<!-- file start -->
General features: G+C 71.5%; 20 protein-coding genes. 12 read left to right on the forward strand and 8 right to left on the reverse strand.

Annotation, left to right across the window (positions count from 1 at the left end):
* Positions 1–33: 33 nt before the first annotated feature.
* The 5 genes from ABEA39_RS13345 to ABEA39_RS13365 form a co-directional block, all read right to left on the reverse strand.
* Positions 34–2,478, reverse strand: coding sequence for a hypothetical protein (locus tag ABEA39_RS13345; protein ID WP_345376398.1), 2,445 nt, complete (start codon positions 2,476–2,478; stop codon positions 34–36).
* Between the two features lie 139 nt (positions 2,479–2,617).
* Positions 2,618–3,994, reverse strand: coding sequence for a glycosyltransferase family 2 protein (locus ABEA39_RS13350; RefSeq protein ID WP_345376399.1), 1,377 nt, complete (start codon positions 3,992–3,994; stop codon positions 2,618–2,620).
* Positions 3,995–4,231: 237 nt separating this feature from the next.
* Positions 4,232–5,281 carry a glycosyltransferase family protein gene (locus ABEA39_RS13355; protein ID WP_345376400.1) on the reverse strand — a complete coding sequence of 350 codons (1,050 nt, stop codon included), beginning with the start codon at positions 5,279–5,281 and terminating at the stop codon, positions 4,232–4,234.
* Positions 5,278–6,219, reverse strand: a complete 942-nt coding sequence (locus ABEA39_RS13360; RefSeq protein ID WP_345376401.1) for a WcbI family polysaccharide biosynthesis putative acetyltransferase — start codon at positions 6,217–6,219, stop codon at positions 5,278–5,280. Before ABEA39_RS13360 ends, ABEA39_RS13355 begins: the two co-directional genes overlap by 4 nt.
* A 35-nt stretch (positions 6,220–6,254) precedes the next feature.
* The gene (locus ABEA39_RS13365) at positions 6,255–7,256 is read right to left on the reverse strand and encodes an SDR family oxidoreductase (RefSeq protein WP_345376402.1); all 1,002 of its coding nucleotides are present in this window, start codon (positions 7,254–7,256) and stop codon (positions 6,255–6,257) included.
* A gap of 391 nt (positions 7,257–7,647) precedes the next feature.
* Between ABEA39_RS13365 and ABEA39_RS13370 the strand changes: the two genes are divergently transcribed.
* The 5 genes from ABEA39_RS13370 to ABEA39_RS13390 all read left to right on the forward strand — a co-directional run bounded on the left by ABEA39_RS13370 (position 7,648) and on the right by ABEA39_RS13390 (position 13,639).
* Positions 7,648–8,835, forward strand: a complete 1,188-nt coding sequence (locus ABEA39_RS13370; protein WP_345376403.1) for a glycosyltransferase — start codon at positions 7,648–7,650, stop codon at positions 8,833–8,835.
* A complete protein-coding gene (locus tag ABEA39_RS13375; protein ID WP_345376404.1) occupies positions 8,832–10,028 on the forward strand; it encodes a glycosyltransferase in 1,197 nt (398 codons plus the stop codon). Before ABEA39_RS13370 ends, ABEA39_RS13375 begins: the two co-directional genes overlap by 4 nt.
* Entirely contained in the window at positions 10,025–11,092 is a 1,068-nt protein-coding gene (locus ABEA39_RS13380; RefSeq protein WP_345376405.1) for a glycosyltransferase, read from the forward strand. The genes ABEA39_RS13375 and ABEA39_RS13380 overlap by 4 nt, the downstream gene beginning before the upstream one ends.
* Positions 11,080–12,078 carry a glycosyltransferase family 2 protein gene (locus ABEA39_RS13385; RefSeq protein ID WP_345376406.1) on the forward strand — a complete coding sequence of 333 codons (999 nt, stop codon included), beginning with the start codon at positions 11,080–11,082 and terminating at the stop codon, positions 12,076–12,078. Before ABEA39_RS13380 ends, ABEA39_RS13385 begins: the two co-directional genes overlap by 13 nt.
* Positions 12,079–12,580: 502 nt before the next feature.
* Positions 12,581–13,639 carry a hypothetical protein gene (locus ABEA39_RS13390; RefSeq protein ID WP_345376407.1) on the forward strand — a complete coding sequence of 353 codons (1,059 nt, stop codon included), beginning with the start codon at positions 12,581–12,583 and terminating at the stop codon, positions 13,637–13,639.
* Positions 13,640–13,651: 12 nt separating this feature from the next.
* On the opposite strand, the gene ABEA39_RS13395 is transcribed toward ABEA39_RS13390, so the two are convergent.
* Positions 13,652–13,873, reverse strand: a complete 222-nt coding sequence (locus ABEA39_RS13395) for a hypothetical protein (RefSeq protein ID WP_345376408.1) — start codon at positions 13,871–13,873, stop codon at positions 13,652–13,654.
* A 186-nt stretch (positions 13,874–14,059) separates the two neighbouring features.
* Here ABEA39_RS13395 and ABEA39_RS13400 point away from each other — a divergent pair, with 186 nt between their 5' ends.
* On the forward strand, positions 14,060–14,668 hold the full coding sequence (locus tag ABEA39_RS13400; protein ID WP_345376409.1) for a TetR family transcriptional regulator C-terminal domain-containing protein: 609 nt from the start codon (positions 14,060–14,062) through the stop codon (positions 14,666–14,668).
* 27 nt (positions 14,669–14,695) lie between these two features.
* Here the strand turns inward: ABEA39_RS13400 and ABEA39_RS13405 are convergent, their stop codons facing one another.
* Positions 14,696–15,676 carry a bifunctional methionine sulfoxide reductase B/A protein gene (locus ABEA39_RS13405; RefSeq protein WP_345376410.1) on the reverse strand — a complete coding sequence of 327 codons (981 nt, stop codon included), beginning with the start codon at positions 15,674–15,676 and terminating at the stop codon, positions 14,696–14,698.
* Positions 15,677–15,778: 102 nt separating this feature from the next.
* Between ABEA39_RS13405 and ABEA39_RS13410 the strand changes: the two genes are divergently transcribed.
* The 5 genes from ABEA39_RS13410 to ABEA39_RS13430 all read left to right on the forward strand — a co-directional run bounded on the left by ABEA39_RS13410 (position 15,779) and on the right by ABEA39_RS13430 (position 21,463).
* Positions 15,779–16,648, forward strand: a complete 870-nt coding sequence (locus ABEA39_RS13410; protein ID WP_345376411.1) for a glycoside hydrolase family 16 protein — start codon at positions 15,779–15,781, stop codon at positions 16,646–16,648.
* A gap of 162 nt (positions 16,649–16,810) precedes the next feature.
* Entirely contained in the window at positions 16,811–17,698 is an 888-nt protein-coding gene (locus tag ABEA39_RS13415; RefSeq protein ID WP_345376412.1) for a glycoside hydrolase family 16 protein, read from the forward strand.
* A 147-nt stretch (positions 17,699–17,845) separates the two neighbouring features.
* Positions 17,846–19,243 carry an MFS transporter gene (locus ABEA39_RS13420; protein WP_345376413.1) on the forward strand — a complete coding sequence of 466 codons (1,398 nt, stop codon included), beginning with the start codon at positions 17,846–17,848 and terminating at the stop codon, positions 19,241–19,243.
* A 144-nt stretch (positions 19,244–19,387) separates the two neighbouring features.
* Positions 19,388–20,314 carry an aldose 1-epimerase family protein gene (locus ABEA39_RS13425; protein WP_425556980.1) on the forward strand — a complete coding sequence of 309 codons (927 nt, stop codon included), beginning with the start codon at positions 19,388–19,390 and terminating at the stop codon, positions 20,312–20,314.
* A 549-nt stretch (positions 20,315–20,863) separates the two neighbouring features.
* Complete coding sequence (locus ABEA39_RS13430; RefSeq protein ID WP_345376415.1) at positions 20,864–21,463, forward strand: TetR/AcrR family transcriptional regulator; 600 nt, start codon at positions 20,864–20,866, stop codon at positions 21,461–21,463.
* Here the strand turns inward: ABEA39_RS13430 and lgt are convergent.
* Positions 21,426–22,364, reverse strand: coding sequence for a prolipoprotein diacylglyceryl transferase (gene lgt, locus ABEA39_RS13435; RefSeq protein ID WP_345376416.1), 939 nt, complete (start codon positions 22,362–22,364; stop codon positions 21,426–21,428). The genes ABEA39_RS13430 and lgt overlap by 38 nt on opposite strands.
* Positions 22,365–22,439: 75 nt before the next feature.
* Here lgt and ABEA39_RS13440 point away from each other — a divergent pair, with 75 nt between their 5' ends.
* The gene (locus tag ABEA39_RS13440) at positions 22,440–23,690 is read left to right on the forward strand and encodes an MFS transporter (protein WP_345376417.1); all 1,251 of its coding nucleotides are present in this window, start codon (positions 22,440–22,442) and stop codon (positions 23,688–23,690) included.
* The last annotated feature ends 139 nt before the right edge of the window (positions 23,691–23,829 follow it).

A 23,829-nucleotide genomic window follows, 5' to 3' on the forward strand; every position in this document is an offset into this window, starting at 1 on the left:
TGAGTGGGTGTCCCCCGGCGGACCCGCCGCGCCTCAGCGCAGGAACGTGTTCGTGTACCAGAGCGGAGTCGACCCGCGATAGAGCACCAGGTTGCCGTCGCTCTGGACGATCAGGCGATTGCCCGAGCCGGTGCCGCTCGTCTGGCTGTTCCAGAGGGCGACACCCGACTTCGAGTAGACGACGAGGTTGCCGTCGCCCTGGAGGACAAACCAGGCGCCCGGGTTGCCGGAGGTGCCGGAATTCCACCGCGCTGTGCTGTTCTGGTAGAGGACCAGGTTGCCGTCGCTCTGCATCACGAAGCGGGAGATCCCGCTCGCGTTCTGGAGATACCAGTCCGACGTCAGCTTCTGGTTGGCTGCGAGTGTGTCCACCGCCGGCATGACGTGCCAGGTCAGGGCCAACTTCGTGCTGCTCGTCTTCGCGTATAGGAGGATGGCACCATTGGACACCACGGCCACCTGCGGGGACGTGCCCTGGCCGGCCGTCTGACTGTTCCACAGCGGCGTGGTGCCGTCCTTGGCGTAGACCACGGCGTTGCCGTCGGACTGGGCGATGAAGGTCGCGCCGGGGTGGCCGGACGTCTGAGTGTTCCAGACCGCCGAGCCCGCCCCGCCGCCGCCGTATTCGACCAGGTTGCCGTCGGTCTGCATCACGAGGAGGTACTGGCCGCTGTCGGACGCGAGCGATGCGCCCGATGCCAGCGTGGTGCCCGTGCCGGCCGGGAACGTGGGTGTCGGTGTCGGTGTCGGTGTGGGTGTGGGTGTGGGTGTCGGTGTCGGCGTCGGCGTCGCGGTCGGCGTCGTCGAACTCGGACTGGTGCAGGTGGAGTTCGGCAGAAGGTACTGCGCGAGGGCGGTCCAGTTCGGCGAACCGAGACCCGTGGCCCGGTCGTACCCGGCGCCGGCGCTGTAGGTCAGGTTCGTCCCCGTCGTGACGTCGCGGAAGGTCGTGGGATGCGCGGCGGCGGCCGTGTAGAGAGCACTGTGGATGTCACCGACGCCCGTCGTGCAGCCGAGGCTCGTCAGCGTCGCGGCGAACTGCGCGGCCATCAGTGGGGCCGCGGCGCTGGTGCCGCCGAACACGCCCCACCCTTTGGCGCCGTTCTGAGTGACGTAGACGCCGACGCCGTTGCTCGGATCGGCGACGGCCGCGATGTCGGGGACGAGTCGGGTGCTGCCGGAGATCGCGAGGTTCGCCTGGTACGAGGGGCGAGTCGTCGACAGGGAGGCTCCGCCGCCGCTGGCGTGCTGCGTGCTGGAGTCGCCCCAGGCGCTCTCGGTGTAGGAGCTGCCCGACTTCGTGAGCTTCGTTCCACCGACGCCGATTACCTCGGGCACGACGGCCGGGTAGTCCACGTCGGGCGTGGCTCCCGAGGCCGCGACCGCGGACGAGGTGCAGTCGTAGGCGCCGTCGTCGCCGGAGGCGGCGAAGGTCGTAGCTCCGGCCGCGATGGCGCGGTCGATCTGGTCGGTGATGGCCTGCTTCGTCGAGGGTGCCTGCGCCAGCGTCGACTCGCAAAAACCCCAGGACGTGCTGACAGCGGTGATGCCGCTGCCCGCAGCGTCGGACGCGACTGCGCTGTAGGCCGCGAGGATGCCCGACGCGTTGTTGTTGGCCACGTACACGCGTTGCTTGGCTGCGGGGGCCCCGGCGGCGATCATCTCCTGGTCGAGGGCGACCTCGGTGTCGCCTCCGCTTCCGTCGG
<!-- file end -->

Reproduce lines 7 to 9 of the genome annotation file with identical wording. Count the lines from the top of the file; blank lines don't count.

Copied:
* Positions 2,618–3,994, reverse strand: coding sequence for a glycosyltransferase family 2 protein (locus ABEA39_RS13350; RefSeq protein ID WP_345376399.1), 1,377 nt, complete (start codon positions 3,992–3,994; stop codon positions 2,618–2,620).
* Positions 3,995–4,231: 237 nt separating this feature from the next.
* Positions 4,232–5,281 carry a glycosyltransferase family protein gene (locus ABEA39_RS13355; protein ID WP_345376400.1) on the reverse strand — a complete coding sequence of 350 codons (1,050 nt, stop codon included), beginning with the start codon at positions 5,279–5,281 and terminating at the stop codon, positions 4,232–4,234.